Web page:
Stummers, devices designed specifically to deaden noise and make detection that much more difficult, can cut out one of the sentry's main tools of the trade; a sharp pair of ears...
The Kill-team can employ the Stummers once per game, declaring their use after the antagonist has determined which squads are activated or deactivated for that turn. For the rest of thai turn only, all the protagonist's rolls for control of Goon squads count as being a 6.
Scaling Ladders and Grapnels 10 pts
The Kill-team have coiled ropes, telescopic ladders and grapnels with them, enabling them to make their way up the outside of buildings, cross digestion pools and negotiate other hazardous obstacles.
The Kill-team may treat Impassable Terrain as Difficult Ground.
Backstabbers 10 ts
One or more of the Kill-team's operatives excel at the art of the silent kill, their blades cutting off the enemy's screams before they can alert their comrades.
Whenever the Kill-team assaults a Goon squad and kills them all in that single round, then roll a D6: on a 1. a klaxon counter is added to the antagonist's store as usual. On any other resurt, no klaxon counter is added.
Redshirt 5 pts
The Kill-team has been lumbered with an extra member against their wishes. and it's entirely possible that this inexperienced rookie will get himself killed in a gory and spectacular way at the first opportunity...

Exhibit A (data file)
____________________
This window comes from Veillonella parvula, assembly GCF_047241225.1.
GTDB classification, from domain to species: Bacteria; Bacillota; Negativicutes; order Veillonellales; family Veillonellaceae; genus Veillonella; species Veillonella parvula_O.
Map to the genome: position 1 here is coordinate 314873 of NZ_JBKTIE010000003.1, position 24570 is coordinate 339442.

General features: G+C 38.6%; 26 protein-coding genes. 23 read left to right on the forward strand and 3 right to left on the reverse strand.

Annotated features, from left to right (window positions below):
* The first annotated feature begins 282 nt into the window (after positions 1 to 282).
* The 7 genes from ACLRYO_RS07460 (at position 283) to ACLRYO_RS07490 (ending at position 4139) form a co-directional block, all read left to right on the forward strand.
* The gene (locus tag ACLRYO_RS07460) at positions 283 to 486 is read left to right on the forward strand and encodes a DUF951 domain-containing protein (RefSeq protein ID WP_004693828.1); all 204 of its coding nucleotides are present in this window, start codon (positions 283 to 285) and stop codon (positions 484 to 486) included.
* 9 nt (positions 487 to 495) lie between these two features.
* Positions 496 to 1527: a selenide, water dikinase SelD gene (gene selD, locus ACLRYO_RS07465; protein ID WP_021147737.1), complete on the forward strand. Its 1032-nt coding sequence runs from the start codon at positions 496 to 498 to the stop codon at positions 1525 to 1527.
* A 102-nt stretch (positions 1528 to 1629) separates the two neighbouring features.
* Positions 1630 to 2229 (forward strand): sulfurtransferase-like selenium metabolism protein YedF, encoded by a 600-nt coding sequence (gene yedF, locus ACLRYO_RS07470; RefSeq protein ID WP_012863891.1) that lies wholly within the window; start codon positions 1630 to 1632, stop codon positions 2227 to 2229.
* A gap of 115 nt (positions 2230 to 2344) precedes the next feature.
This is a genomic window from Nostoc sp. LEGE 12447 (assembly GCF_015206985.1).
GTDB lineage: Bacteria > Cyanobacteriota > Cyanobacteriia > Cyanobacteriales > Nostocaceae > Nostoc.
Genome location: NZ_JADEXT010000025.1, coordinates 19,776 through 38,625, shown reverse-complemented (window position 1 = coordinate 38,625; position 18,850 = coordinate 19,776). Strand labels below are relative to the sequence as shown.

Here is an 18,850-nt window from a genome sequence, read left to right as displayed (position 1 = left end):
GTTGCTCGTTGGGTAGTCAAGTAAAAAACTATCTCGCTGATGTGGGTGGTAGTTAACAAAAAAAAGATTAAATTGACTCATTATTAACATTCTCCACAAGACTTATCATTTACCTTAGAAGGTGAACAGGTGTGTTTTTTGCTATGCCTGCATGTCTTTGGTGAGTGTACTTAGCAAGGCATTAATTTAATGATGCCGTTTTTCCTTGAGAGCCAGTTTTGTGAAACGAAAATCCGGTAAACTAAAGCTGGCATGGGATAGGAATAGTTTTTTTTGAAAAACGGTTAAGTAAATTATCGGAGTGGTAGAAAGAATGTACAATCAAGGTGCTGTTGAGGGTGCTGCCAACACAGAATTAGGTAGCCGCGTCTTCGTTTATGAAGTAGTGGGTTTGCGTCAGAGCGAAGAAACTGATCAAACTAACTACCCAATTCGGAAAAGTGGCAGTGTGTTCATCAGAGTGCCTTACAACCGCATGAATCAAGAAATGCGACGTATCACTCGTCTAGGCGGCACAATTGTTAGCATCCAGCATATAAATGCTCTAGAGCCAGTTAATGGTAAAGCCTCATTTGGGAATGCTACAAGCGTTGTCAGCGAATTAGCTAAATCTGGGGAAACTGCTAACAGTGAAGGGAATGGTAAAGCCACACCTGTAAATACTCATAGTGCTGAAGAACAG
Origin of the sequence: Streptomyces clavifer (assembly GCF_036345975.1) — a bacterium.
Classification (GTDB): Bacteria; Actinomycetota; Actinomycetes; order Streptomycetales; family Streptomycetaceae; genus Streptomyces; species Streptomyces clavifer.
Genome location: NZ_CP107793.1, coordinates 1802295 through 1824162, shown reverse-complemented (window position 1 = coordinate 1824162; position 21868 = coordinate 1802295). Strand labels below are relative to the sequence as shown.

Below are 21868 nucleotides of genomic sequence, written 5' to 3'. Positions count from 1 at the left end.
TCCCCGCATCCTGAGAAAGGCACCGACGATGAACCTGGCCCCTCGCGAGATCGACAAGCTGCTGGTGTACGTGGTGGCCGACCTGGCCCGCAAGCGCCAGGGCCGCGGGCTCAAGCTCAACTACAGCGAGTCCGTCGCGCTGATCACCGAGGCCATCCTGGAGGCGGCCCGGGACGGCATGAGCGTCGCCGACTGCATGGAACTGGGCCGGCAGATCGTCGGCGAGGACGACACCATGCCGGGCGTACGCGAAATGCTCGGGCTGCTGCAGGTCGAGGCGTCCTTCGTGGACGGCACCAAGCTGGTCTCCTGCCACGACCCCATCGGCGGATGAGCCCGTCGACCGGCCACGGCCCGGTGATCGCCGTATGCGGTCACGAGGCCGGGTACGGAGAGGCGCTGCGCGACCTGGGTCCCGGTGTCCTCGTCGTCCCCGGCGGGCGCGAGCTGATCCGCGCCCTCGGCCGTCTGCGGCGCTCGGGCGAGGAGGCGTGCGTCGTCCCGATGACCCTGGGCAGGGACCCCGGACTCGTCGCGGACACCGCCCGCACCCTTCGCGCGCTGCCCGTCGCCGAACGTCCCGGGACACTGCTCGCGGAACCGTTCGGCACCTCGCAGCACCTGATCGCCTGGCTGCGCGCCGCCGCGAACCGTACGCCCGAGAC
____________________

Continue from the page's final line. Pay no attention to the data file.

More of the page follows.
The Kill-team has with it an additional model with the profile below:
He has no equipment. In the unlikely event he survives the game the Kill-team will gain an extra Experience Point.
Cunning Disguises 20 pts
The Kill-team has disguised itself in some manner, whether by donning enemy uniforms, covering themselves with the pheromonal signature of the foe, using sophisticated holographic technology or some other means. In theory, with a little luck and a lot of nerve, they can simply walk past the enemy soldiers and onto the central objective. In theory...
There is a chance that enemy Goon squads will mistake a Kill-team with this upgrade for one of their own units. Every time a Goon squad earns a klaxon counter by spotting the Kill-team, roll a D6. If the result is higher than the Goon squad's highest Initiative value, then no klaxon counter is added to the antagonist's store, and the Goon squad does not count as having spotted the Kill-team. Of course, the antagonist can have another go next turn if he is still within spotting distance, and the longer the Kill-team has to bluff it out, the less chance of success there is...
Las-traps 10 pts
The antagonists have rigged the area surrounding the central objective with a series of sophisticated traps and alarms.
When setting up the scenery, the antagonist may place D6 pieces of 6" long red cord or thin strips of card anywhere on the table. If any member of the Kill-team touches one of these markers, a klaxon counter is added to the antagonist's store. This deactivates the las-trap.
All Points Bulletin 10 pts
The bad guys have been alerted to the fact that there are enemies in the perimeter, and appraised of their rough location. This can only be bad news for their prey.